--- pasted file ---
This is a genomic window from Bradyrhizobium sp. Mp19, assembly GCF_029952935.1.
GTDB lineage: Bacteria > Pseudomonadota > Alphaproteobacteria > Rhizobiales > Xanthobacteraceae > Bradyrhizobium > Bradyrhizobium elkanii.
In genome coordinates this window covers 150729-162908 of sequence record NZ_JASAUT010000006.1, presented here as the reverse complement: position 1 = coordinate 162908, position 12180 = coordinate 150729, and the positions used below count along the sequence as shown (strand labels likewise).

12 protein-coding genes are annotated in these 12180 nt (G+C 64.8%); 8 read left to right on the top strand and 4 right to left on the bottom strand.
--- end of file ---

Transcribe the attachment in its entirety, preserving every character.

This is a genomic window from Bradyrhizobium sp. Mp19, assembly GCF_029952935.1.
GTDB lineage: Bacteria > Pseudomonadota > Alphaproteobacteria > Rhizobiales > Xanthobacteraceae > Bradyrhizobium > Bradyrhizobium elkanii.
In genome coordinates this window covers 150729-162908 of sequence record NZ_JASAUT010000006.1, presented here as the reverse complement: position 1 = coordinate 162908, position 12180 = coordinate 150729, and the positions used below count along the sequence as shown (strand labels likewise).

12 protein-coding genes are annotated in these 12180 nt (G+C 64.8%); 8 read left to right on the top strand and 4 right to left on the bottom strand.